That is the same museum that housed No. 4014 between 1952 and 2013 before it was restored to operating condition in Cheyenne.

The Blade article noted that the 25 Big Boys, so named because they were the largest steam locomotives in the United States, were built in the 1940s in Schenectady, New York, by American Locomotive Works.

That makes it likely that they passed through Northeast Ohio on their way west to be delivered to the UP.

Planned Auto Train Dining Service Changes May be Predictor of the Future of Amtrak’s Long-Distance Trains

July 22, 2019

The recent announcement by Amtrak of changes to on-board service aboard the Auto Train might be a blueprint for the “experiential” long-distance service that Amtrak CEO Richard Anderson has alluded to in public comments.

However, the upgrades that the carrier is making for sleeping car passengers on the Auto Train stand somewhat in stark contrast with what is happening with onboard service on other eastern long-distance trains.

In a news release, Amtrak said that starting in January Auto Train sleeping car passengers will receive complimentary wine with dinner as well as better linens and towels.

The release spoke of new dinner and breakfast menus, but it is not clear if that will involve food freshly prepared onboard or prepared off the train by a catering company.

The Auto Train announcement came about the same time that news broke that Amtrak plans to extend its “contemporary dining” program to its other eastern long-distance trains.

That program began aboard the Lake Shore Limited and Capitol Limited in June 2018 and involves serving sleeping car passengers box meals in their rooms or in the dining car.

When “contemporary dining” began, Amtrak sought to sell it as an improvement in the sense that passengers received a complimentary alcoholic beverage with their meals, would be able to eat when they wanted, and would have exclusive use of the dining car throughout their trip.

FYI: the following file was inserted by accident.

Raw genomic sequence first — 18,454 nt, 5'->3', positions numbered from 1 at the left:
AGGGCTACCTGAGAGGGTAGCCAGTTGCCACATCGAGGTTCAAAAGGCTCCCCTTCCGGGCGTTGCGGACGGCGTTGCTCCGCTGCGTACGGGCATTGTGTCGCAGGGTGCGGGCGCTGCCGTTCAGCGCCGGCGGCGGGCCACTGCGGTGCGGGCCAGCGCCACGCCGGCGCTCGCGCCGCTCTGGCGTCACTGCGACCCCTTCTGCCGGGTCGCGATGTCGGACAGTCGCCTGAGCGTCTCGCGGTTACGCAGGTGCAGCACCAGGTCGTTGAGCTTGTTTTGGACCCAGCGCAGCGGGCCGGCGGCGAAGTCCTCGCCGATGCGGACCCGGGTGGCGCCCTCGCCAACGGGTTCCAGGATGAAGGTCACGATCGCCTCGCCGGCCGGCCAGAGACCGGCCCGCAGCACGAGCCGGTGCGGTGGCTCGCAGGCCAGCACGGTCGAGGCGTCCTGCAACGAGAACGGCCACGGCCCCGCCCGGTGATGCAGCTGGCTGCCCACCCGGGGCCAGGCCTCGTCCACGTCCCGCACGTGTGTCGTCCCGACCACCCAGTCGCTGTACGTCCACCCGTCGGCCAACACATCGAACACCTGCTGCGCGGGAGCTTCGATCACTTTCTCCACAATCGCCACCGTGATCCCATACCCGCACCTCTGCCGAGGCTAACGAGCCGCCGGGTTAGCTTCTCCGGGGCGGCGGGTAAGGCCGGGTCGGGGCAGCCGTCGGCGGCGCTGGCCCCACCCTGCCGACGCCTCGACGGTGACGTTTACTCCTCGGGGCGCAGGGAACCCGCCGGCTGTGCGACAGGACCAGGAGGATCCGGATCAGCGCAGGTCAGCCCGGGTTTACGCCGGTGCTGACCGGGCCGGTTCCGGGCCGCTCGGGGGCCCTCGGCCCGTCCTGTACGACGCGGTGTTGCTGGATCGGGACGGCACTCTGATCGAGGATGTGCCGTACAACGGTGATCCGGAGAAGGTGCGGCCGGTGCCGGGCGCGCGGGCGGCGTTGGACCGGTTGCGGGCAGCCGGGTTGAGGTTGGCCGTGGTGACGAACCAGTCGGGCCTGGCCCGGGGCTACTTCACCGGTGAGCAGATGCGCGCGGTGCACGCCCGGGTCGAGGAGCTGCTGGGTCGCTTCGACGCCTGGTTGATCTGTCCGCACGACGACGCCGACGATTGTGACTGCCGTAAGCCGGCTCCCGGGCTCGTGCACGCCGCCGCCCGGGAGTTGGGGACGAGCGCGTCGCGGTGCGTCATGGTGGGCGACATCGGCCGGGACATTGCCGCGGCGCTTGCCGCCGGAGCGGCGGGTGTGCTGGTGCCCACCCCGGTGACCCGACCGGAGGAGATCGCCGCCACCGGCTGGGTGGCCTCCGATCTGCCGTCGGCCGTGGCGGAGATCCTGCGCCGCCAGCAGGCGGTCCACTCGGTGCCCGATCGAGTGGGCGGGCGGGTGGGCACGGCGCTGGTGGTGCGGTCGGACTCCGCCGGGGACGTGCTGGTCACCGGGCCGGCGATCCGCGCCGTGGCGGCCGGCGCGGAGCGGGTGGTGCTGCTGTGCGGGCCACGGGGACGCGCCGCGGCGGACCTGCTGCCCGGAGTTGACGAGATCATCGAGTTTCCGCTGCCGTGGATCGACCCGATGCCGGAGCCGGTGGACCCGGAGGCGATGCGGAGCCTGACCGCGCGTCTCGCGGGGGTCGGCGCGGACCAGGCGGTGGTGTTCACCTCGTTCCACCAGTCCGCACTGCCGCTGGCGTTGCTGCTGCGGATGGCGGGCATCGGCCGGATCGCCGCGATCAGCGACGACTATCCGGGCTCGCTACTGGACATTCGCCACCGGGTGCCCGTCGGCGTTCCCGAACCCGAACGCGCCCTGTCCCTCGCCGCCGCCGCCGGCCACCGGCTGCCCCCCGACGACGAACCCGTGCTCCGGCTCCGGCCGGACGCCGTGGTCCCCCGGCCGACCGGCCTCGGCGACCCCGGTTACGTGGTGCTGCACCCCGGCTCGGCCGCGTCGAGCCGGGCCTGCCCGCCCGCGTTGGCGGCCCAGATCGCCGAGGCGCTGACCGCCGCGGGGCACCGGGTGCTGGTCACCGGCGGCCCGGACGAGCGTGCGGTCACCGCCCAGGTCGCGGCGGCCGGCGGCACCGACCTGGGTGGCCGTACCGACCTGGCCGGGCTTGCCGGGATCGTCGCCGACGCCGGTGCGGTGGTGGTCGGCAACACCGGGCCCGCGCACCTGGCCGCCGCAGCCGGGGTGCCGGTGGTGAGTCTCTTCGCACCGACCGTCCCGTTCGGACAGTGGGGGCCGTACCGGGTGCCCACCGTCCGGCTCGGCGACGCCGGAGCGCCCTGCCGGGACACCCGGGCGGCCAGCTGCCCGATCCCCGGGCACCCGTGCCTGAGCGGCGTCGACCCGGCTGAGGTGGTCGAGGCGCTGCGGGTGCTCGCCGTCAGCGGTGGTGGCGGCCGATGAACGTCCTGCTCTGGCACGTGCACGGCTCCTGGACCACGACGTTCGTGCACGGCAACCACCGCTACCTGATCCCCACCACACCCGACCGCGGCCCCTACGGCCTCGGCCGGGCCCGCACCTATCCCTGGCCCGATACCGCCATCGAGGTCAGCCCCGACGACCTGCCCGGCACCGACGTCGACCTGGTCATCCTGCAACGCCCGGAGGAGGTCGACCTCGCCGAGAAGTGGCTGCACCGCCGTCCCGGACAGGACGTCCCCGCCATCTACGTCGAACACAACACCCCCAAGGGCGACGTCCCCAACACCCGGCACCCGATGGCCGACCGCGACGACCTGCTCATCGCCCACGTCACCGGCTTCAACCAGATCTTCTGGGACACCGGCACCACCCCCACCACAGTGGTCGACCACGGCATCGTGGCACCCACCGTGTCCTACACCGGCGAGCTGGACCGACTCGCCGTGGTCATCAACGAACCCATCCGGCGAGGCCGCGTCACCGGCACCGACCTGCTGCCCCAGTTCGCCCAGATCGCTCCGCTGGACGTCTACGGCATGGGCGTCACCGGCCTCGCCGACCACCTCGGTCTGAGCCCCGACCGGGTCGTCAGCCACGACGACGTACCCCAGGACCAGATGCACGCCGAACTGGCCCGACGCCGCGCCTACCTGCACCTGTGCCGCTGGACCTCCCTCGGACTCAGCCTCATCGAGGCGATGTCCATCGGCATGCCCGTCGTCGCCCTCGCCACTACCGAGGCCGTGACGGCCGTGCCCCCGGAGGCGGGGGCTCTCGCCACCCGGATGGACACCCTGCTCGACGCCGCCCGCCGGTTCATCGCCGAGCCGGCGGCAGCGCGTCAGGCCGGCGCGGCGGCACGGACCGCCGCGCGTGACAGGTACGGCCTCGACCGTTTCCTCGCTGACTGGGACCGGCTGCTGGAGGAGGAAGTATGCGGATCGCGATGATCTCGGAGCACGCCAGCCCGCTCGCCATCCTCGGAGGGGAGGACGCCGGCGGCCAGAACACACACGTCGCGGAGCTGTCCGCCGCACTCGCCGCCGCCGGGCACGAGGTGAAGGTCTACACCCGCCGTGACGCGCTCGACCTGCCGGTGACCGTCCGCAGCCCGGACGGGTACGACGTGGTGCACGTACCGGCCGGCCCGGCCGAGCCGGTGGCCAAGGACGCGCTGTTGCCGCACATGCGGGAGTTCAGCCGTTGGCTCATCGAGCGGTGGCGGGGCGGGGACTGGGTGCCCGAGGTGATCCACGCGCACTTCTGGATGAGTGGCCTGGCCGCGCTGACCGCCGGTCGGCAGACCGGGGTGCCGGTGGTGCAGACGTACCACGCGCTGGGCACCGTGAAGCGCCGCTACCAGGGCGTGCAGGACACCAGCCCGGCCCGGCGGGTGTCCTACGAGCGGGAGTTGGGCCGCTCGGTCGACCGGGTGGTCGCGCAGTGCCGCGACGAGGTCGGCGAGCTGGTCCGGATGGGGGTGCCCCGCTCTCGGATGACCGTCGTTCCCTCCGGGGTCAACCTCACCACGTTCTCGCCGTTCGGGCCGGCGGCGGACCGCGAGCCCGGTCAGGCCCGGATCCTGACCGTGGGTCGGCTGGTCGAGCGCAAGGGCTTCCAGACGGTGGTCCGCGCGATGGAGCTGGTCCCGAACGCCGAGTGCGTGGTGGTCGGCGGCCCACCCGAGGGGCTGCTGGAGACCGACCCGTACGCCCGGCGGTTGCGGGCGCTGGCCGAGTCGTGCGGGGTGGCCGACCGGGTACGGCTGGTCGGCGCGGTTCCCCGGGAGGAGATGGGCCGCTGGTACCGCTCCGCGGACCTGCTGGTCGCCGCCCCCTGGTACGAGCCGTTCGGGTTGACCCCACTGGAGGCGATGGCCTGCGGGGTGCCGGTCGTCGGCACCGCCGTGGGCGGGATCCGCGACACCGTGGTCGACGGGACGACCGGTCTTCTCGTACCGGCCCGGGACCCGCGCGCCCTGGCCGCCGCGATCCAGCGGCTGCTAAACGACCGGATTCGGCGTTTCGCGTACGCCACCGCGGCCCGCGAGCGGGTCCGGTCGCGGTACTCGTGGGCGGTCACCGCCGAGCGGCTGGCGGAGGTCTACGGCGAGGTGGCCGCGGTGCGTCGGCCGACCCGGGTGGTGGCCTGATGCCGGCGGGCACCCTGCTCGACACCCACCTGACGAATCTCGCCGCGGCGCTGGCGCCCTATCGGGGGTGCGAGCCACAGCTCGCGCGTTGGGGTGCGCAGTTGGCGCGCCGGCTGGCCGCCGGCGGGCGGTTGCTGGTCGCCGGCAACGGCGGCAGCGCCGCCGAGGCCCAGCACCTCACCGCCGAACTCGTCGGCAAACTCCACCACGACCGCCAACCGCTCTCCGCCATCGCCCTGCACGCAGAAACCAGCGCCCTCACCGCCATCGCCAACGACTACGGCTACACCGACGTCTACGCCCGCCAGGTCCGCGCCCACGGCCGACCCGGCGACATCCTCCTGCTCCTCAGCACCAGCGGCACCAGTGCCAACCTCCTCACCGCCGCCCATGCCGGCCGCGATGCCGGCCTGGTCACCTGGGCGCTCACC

Initially, all of the sleeper class food aboard the Capitol and Lake Shore was served cold, but after a couple months one hot offering was added at dinner and breakfast.

The Auto Train announcement also referenced expanding sleeping car capacity during peak travel periods, but no such move was made for the Capitol Limited and Lake Shore Limited.

Nor did Amtrak upgrade the linens and towels available for use by sleeping car passengers on those trains. Aside: those improved linens and towels may not be all that much. Amtrak is not about to become a high-end hotel.

Coach passengers aboard the Auto Train will be losing their complimentary dinner. Instead, Amtrak said it will expand the café car menu of meals, snacks and beverages. It also said it will have food truck vendors at the stations in Lorton, Virginia, and Sanford, Florida, that coach passengers can patronize.

That sounds like a 21st century version of the 19th century practice of passenger trains making meal stops at designated points.

Auto train coach passengers will receive a complimentary continental breakfast. That is more than coach passengers get on any other long-distance train.

Commenting on the Auto Train changes, the Rail Passengers Association noted that these changes are in line with the desire of Amtrak management to more clearly delineate travel classes. It also might be a scheme to delineate types of trains.

The Auto Train is unique among long-distance trains in not having intermediate stations. The clientele of the Auto Train is different in many ways from that of other long-distance trains and the more well-heeled among them might be the target audience Amtrak is seeking with the experiential trains.

I’ve long thought that Anderson might have in mind duplicating the Rocky Mountaineer or even VIA Rail Canada’s Canadian, both of which attract a lot of affluent tour group travelers with disposable income to spend on experiences.

The Washington-Florida travel market has long been a strong one and is the only Amtrak long-distance market to have double daily service between endpoints even if those trains take different routes within North Carolina and South Carolina.

The implementation of “contemporary dining” on the Capitol Limited and Lake Shore Limited last year also represented a delineation between sleeper class and coach class in the sense that the latter are now limited to café car fare or bringing their own food with them aboard the train. But no food trucks.

In an analysis posted on its website last week, the RPA said Amtrak has hinted that the contemporary dining to be imposed on the Crescent and Silver Meteor, the only remaining eastern long-distance trains with full-service dining cars, will be different from that now available on the Capitol and Lake Shore. But RPA said it is not clear how or why it will be different.

“Meanwhile, problems with availability, choice and dietary restrictions have soured the perceptions of many repeat riders,” RPA wrote.